Picture an anarchist in your head. What do you see?
For most people the image is of a black clad, pubescent boy throwing rocks through a store window or spray painting an anarchist symbol. People with a better sense of history might picture a slightly older, wild-bearded man making assassination plans.
And it is true that those images have some reality behind them.
There have been anarchists who have participated in violence. Anarchists fought in the Spanish civil war. Anarchists have claimed responsibility for political assassinations and other “propaganda of the deed.” And there are certainly anarchists who have participated in symbolic acts of property destruction.
But does that make anarchists especially violent?
How many philosophies have not been used as an excuse for violence? We fight wars in the name of democracy. Assassinations are committed in the name of democracy. Entire cities have been leveled in the name of democracy. And yet few supporters of democracy believe their philosophy is particularly violent.
It makes little sense that a few violent acts and some (arguably) violent property destruction warrant anarchists getting such a bad rap.
Then, of course, there are the many anarchists who are/were also pacifists. Some, like Tolstoy, derived their pacifist anarchism from Christianity. Gandhi, who was inspired by Tolstoy, meshed his philosophical anarchism with Hinduism. Anarchists from Howard Zinn to Alex Comfort were pacifists. Even Emma Goldman, who once supported “propaganda of the deed,” changed her mind after seeing the effects of violence.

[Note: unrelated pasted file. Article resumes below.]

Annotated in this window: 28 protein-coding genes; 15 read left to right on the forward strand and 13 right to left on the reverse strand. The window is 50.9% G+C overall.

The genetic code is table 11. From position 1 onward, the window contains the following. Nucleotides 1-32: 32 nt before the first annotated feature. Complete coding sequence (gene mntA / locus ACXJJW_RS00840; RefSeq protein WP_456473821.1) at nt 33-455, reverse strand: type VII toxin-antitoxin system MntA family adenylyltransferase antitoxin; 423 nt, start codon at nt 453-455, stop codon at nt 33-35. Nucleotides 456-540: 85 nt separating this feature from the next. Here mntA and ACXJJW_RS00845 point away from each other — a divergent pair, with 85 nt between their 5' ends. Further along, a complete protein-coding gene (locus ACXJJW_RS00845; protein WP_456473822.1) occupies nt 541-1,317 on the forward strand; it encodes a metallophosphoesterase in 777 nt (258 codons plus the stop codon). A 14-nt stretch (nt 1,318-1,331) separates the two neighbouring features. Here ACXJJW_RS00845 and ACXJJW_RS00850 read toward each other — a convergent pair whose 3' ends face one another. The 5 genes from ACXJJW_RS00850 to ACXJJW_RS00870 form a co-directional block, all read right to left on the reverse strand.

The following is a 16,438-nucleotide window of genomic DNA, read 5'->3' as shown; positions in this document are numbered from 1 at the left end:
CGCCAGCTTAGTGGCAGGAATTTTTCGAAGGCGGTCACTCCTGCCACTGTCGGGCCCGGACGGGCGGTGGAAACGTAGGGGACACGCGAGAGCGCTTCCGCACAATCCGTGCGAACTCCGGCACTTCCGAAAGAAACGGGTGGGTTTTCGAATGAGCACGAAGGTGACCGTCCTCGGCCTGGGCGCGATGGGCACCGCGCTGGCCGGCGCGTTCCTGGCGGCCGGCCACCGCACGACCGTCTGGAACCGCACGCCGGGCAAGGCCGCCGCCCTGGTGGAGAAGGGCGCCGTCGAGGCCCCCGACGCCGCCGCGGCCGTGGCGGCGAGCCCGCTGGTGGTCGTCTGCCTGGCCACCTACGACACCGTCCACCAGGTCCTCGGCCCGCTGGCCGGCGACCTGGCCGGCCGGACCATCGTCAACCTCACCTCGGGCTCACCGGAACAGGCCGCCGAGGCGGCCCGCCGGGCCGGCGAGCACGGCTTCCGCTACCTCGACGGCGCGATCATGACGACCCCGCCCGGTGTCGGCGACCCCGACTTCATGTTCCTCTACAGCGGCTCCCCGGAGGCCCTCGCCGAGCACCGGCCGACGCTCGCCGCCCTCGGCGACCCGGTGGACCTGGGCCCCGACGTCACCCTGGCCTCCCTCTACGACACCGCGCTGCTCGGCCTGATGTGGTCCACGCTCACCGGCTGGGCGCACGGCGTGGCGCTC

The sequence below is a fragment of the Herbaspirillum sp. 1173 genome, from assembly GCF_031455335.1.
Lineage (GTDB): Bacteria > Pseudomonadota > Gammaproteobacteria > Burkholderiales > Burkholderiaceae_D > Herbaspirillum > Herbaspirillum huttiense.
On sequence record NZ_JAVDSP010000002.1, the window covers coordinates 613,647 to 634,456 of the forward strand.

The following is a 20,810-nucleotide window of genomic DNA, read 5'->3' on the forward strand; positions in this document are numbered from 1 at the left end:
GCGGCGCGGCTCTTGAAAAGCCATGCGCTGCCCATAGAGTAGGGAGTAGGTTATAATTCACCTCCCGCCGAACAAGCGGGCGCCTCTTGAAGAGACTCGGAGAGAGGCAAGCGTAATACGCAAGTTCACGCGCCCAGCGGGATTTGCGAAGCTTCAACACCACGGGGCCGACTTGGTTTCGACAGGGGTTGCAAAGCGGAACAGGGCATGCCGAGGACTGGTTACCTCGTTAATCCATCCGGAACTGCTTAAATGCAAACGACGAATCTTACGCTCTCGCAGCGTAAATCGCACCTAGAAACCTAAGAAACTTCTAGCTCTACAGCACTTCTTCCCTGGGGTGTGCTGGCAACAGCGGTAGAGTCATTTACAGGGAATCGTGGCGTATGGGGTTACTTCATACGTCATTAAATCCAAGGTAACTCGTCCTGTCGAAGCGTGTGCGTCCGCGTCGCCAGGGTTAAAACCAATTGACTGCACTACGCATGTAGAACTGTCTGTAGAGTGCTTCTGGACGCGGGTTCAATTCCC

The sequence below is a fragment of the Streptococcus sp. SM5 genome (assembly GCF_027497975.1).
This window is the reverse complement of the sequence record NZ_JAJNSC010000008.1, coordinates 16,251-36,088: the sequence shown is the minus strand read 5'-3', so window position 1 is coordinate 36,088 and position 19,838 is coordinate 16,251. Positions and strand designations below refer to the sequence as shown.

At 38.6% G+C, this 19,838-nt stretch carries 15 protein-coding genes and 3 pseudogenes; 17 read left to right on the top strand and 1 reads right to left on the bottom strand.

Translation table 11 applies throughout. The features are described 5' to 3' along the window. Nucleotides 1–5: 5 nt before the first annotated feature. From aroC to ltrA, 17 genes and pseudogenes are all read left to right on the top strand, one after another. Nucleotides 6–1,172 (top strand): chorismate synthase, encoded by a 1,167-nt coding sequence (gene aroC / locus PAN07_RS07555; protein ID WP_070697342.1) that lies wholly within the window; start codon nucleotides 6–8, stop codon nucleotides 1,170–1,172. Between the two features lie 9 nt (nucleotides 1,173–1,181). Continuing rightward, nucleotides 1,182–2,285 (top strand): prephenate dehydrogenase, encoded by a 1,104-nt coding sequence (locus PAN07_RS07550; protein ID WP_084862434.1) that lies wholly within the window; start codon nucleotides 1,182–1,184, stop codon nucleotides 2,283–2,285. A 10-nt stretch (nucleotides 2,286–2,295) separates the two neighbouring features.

Clearly, we have a case of selective, collective memory. How did that happen? Why are people only associating anarchists with violence?
Perhaps it has something to do with the way media selectively covers anarchism. The coverage of Howard Zinn’s death is instructive. An Associated Press story picked up by the New York Times and Washington Post says that Howard Zinn wrote about anarchist Emma Goldman, but doesn’t describe Howard Zinn as an anarchist. Bob Herbert’s New York Times op-ed doesn’t mention “anarchist” once. In article after article he is referred to as “left” or “radical,” but not as an anarchist.
Lest you get the idea that the media are loathe to use the word anarchist or anarchy, just try to search news coverage with those words. The New York Times is happy to associate anarchists with al-Qaida or with Lenin. Even if no anarchist claims responsibility for a bombing, they are almost certain to get credit for it. And that doesn’t even begin to cover the times that newspapers try to scare the crap out of their readers by labeling catastrophes as scary anarchy.
Newspapers like the Times and Post are staunch defenders of the establishment. And the establishment has every reason to try and make anarchists look bad. As Howard Zinn said,
No doubt that anarchist ideas are frightening to those in power. People in power can tolerate liberal ideas. They can tolerate ideas that call for reforms, but they cannot tolerate the idea that there will be no state, no central authority. So it is very important for them to ridicule the idea of anarchism to create this impression of anarchism as violent and chaotic. It is useful for them, yes.
That doesn’t mean that every lowly reporter is consciously trying to to vilify us. As a former media person told me, “they have a script” and they are playing it out. They are writing the narrative that they have been brought up to write, the narrative that will get them promoted, even if that means conjuring up imaginary conflicts while ignoring real ones.
So the question is, what can we do to make it more difficult for the media to vilify us?